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‘The world does not benefit from scientists being ‘one-trick-ponies’

Utrecht University pioneers for a new system of recognition and rewards

Photo credits: Ivar Pel

More publications, more citations, more grants. The focus in the academic world seems to have shifted completely towards research quantity and individual triumphs. Scientists are stimulated to mind their journal impact factors and H-indexes, while there is hardly any room or appreciation for their teaching skills or contribution to solving societal issues. Utrecht University in the Netherlands passionately believes that this system of ‘publish or perish’ needs to change and goes to great lengths to make it happen.

“Have you ever noticed that when someone wins an award or receives a grant, you always see a picture of one particular man or woman?”, says Henk Kummeling, Rector Magnificus at Utrecht University. “You hardly ever get shown the context, the team, that allowed this person to win the award. It reflects how we assess people and how we set an example for young scientists, reinforcing the idea that there is only one way to achieve academic success.”

A catalyst for change
“We need to extricate ourselves from the situation where scientists feel they need to focus exclusively on getting over specific hurdles and on becoming a professor. It encourages unwanted behavior that is detrimental to collaboration.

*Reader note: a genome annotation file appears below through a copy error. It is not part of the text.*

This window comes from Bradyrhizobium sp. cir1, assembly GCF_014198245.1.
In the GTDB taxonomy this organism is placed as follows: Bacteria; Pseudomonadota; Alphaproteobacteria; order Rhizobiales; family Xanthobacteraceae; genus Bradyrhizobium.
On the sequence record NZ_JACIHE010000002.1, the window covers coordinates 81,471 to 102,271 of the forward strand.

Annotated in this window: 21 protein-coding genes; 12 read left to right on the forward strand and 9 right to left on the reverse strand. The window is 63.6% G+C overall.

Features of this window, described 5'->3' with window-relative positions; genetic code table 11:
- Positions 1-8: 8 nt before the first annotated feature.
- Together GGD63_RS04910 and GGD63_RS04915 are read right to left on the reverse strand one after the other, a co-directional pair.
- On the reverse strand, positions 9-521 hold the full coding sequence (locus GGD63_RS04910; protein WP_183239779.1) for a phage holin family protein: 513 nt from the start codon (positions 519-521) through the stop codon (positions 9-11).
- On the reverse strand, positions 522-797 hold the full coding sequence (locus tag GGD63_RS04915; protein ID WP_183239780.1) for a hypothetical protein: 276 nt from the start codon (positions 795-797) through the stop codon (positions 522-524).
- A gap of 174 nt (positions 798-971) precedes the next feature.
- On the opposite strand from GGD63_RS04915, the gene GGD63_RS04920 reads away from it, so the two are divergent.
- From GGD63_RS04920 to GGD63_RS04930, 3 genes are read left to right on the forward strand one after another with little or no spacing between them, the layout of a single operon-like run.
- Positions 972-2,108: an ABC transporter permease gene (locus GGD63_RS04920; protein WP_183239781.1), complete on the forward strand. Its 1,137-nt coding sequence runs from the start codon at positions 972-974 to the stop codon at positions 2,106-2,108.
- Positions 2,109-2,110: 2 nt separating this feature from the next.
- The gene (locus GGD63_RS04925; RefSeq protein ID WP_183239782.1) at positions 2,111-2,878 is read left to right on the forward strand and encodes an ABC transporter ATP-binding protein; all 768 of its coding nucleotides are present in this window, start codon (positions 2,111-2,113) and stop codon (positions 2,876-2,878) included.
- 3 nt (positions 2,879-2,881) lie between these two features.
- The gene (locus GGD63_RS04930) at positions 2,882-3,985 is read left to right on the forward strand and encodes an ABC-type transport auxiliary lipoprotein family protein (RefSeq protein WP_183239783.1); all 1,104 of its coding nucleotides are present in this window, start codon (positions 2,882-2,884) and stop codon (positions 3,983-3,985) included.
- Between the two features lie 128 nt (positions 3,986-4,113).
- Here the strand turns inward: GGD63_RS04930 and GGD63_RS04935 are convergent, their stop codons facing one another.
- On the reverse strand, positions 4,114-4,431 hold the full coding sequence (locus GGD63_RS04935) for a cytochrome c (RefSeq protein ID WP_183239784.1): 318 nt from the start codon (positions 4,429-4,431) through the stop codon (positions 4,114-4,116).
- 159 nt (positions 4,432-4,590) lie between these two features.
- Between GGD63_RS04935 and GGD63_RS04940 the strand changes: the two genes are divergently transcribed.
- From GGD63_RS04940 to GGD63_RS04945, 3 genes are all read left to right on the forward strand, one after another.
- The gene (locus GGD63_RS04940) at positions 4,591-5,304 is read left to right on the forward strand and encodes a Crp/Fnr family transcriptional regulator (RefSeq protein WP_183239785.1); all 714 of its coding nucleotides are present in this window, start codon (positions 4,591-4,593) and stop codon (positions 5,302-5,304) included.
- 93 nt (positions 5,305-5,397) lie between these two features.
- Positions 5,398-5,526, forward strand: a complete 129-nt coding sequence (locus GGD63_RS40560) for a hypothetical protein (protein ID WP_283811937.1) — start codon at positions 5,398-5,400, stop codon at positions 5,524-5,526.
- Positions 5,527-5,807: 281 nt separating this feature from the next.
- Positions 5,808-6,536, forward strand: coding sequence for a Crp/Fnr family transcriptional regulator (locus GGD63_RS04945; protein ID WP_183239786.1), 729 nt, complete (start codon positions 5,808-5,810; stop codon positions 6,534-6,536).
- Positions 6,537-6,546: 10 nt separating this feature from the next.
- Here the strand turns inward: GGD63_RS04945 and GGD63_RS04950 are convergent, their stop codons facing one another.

We consider our university to be a catalyst for change and aim to significantly contribute to finding solutions to complex, societal challenges such as wealth inequalities, climate change, migration and healthy lifestyles. We are much aware that these issues cannot be solved from only one perspective.

Therefore we stimulate collaboration, exchange and co-creation across borders of academic fields, and with a wide range of partners and the general public.

We continuously look for new possibilities to make science more open, effective, reliable and relevant to society. And one of the most important elements in our transition to open science is to do more justice to and make more use of the diverse talents of our academics. Among other things, we have taken the initiative to get this topic high on the agenda in the League of European Research Universities, because Utrecht University is greatly dedicated to renewing the current academic system of recognition and rewards.”